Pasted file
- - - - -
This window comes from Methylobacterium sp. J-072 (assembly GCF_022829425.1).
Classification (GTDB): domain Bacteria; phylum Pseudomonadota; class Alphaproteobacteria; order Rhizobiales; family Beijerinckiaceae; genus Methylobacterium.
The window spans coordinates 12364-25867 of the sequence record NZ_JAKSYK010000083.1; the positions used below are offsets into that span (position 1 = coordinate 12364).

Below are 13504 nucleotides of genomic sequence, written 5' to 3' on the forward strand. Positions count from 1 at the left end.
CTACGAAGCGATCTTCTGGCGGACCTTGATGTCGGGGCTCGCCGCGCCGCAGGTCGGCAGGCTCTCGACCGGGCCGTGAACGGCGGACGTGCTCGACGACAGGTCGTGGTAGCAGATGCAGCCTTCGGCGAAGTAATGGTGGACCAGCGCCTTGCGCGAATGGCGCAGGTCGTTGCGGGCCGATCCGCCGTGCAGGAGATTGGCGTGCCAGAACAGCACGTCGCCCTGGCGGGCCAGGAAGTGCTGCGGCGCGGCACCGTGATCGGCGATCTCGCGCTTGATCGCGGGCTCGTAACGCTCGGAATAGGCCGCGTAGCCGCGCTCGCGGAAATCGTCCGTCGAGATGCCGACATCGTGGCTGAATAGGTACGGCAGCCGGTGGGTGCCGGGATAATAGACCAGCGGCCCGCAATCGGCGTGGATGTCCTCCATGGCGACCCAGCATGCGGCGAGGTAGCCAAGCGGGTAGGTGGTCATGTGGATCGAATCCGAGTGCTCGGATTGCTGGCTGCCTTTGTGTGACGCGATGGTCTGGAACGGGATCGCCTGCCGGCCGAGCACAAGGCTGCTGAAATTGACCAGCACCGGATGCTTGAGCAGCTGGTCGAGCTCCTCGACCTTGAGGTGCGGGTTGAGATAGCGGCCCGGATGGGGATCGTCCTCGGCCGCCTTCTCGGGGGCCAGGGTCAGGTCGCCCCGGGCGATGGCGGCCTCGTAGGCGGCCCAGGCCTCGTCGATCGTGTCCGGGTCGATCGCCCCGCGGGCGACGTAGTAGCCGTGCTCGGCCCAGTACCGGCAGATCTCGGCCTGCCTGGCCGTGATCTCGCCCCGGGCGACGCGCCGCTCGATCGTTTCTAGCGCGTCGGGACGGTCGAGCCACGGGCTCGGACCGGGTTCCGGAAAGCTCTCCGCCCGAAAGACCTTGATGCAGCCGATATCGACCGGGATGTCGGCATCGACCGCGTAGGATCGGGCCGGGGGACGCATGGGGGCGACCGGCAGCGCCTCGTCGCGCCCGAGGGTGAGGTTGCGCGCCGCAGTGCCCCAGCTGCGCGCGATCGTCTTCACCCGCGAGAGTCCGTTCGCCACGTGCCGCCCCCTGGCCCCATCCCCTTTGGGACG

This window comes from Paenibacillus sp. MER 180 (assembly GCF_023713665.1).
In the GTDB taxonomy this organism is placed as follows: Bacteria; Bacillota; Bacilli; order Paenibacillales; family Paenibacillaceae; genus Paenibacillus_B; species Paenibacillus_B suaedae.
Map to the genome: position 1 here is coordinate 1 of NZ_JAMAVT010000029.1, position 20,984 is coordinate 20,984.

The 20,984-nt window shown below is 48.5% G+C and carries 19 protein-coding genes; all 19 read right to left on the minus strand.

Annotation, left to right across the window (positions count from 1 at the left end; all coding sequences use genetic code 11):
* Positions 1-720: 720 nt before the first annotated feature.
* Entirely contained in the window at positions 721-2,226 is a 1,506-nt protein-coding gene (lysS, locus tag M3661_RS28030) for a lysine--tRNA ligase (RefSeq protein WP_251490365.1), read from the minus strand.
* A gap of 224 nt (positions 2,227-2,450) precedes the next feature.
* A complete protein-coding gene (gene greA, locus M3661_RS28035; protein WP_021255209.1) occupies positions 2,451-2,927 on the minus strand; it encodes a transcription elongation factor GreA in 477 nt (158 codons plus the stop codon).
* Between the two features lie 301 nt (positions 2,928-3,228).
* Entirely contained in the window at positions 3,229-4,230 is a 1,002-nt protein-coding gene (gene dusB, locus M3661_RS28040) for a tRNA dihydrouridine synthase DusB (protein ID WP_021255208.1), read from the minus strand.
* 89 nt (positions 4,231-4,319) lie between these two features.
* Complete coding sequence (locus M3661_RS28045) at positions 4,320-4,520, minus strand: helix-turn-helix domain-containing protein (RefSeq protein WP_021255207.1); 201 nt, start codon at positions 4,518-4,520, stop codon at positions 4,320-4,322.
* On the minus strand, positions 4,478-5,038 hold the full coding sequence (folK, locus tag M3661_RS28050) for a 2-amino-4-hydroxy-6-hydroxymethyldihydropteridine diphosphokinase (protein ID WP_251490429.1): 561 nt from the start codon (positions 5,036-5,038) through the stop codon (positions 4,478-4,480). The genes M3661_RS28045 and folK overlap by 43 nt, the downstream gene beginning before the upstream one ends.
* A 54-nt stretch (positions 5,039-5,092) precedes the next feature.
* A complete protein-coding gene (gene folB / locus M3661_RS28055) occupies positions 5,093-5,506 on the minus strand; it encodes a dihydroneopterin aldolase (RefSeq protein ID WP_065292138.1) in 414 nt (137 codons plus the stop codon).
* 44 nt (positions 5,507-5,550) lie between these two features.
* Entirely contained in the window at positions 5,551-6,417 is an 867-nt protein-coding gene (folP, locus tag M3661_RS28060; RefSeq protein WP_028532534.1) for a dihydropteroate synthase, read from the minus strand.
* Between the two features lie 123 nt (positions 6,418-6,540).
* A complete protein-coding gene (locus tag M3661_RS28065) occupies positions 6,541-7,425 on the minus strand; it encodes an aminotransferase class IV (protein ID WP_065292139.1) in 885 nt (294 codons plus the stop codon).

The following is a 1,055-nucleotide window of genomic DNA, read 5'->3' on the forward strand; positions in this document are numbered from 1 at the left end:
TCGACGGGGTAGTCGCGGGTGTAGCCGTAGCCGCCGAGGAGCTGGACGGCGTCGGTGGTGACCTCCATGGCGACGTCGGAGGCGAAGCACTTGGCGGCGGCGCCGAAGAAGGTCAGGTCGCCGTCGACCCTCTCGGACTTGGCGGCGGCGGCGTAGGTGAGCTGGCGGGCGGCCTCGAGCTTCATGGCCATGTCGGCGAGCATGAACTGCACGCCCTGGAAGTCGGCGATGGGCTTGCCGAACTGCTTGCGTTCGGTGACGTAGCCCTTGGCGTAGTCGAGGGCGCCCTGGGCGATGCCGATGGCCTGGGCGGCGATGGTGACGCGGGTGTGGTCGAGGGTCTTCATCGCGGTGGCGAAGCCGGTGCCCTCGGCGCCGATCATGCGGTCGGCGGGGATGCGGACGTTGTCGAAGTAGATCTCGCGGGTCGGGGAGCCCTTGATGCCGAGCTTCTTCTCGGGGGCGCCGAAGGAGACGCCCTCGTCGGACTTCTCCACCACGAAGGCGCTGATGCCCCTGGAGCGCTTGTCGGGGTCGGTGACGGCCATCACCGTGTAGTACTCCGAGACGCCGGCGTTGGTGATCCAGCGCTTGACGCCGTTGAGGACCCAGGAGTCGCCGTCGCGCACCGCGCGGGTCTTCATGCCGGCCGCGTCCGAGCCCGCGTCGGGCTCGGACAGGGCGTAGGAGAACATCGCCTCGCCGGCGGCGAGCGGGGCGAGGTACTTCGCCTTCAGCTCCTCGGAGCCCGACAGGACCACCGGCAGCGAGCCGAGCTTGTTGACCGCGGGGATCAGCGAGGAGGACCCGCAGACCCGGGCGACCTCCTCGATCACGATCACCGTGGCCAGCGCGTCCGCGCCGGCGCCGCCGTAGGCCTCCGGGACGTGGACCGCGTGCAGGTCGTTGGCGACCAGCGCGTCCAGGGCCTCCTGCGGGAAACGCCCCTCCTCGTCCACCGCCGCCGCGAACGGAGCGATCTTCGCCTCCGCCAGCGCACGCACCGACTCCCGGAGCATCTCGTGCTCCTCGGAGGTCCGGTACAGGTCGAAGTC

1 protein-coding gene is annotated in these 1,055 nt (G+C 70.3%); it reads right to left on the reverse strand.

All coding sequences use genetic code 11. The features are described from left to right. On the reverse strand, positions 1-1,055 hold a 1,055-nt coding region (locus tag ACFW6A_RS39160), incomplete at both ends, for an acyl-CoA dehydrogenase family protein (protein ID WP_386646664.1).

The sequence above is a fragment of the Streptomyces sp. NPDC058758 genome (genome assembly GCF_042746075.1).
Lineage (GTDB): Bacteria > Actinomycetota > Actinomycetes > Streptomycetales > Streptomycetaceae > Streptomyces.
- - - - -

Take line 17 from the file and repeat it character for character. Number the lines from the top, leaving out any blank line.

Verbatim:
* 89 nt (positions 4,231-4,319) lie between these two features.